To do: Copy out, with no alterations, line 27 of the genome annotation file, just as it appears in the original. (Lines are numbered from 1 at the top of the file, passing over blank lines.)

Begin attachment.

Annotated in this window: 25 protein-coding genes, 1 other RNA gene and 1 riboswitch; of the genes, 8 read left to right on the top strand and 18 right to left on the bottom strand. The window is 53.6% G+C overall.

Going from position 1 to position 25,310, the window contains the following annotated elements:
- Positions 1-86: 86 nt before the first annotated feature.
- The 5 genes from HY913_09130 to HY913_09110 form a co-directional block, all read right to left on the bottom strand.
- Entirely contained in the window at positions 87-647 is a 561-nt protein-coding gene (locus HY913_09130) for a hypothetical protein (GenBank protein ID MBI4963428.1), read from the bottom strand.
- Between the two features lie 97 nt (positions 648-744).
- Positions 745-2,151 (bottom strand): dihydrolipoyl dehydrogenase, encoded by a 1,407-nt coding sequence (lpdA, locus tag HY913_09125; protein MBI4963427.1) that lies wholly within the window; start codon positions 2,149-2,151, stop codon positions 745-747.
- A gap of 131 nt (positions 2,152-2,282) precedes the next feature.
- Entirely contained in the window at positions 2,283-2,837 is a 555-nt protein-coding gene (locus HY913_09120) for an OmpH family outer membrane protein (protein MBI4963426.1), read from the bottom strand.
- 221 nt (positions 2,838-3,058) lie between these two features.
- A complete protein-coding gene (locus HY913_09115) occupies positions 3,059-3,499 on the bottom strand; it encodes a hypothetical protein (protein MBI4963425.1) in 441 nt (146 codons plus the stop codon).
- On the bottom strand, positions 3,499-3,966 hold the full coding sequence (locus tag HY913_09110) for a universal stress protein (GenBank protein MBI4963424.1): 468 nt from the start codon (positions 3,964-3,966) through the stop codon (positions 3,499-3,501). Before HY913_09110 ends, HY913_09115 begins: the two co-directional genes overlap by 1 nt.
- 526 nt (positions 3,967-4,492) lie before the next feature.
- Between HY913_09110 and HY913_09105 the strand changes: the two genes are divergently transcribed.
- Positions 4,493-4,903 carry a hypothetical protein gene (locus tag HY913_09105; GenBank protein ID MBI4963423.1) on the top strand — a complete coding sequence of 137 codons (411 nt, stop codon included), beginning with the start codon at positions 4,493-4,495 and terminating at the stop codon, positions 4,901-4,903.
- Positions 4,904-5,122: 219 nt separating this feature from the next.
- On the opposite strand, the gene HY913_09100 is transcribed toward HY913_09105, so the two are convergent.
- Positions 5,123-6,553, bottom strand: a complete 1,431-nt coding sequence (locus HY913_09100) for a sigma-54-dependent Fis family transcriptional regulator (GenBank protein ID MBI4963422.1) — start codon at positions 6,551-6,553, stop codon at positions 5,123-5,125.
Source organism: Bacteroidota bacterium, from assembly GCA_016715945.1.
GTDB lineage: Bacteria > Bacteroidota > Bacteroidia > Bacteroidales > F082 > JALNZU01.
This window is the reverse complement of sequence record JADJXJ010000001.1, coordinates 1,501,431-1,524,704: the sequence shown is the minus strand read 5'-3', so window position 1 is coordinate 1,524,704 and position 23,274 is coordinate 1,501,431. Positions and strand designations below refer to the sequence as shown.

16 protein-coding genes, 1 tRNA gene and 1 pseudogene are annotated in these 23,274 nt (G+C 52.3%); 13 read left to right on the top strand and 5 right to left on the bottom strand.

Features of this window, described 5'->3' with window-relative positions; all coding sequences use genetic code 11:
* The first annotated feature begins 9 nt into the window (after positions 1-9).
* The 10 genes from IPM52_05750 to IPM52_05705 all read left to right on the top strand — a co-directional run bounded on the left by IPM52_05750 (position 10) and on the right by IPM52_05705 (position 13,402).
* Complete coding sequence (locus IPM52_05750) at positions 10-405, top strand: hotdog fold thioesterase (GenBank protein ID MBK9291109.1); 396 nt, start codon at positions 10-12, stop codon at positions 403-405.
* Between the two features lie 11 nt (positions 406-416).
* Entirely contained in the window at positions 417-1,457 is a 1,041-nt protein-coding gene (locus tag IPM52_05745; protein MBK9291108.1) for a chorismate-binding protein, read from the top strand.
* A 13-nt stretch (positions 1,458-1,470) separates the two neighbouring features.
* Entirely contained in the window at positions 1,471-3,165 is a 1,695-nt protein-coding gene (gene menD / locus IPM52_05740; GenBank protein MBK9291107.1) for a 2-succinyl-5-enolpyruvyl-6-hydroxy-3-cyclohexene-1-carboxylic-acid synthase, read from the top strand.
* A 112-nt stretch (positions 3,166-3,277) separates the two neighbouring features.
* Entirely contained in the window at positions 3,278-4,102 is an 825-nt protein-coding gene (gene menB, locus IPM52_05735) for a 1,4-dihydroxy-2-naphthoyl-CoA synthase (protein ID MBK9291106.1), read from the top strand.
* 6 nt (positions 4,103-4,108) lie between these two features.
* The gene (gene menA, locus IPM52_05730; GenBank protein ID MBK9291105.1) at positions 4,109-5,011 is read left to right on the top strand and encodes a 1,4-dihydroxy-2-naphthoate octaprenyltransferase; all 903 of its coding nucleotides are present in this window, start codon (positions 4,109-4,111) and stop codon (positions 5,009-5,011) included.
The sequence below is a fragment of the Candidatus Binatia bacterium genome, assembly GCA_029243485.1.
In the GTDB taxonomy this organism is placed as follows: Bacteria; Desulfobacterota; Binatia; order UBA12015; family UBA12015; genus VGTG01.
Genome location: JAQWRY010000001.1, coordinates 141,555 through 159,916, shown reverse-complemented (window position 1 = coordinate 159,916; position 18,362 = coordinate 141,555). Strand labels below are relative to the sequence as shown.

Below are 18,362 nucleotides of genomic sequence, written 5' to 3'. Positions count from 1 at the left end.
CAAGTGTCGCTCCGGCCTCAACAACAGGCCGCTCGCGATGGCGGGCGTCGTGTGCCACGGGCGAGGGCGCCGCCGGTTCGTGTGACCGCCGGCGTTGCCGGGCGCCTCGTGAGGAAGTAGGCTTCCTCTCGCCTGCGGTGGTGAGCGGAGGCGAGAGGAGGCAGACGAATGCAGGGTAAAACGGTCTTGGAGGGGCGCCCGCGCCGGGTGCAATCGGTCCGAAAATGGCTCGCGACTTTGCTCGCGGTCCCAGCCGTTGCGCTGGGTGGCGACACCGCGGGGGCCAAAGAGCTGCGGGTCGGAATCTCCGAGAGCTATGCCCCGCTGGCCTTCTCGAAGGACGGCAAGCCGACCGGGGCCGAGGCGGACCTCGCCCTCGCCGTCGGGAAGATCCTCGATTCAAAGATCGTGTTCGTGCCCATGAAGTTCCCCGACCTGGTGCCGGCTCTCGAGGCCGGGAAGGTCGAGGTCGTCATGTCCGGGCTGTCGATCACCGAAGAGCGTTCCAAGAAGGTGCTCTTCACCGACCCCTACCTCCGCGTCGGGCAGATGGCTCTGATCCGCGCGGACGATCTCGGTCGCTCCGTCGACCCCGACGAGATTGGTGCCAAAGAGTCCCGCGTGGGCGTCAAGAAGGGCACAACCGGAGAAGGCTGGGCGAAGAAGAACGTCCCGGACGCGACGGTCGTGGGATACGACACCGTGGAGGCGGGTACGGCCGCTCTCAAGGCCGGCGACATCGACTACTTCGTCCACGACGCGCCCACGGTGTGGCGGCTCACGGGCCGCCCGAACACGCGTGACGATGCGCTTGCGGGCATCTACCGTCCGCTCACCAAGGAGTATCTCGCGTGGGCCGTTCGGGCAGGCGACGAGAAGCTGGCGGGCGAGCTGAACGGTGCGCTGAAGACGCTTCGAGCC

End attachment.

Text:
* Between the two features lie 11 nt (positions 406-416).